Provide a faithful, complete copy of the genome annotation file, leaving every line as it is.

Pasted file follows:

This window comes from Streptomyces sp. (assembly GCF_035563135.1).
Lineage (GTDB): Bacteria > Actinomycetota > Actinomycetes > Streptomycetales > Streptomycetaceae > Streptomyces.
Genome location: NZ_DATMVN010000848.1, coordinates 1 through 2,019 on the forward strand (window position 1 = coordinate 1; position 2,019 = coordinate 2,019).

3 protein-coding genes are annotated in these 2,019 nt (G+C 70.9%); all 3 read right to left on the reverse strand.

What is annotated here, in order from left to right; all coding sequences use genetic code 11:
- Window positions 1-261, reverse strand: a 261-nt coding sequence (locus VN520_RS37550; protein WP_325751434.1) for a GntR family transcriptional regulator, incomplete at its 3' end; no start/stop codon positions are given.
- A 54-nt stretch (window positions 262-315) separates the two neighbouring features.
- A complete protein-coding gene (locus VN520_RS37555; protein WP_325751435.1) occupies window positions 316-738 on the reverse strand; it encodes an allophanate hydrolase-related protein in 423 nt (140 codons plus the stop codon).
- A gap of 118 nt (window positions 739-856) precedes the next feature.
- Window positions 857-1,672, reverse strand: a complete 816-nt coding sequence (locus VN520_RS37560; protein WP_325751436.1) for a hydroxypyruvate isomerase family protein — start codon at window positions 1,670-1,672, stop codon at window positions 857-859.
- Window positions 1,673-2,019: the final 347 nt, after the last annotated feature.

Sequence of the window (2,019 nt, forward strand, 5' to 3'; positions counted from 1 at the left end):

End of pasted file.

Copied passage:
This window comes from Streptomyces sp. (assembly GCF_035563135.1).
Lineage (GTDB): Bacteria > Actinomycetota > Actinomycetes > Streptomycetales > Streptomycetaceae > Streptomyces.
Genome location: NZ_DATMVN010000848.1, coordinates 1 through 2,019 on the forward strand (window position 1 = coordinate 1; position 2,019 = coordinate 2,019).

3 protein-coding genes are annotated in these 2,019 nt (G+C 70.9%); all 3 read right to left on the reverse strand.

What is annotated here, in order from left to right; all coding sequences use genetic code 11:
- Window positions 1-261, reverse strand: a 261-nt coding sequence (locus VN520_RS37550; protein WP_325751434.1) for a GntR family transcriptional regulator, incomplete at its 3' end; no start/stop codon positions are given.
- A 54-nt stretch (window positions 262-315) separates the two neighbouring features.
- A complete protein-coding gene (locus VN520_RS37555; protein WP_325751435.1) occupies window positions 316-738 on the reverse strand; it encodes an allophanate hydrolase-related protein in 423 nt (140 codons plus the stop codon).
- A gap of 118 nt (window positions 739-856) precedes the next feature.
- Window positions 857-1,672, reverse strand: a complete 816-nt coding sequence (locus VN520_RS37560; protein WP_325751436.1) for a hydroxypyruvate isomerase family protein — start codon at window positions 1,670-1,672, stop codon at window positions 857-859.
- Window positions 1,673-2,019: the final 347 nt, after the last annotated feature.

Sequence of the window (2,019 nt, forward strand, 5' to 3'; positions counted from 1 at the left end):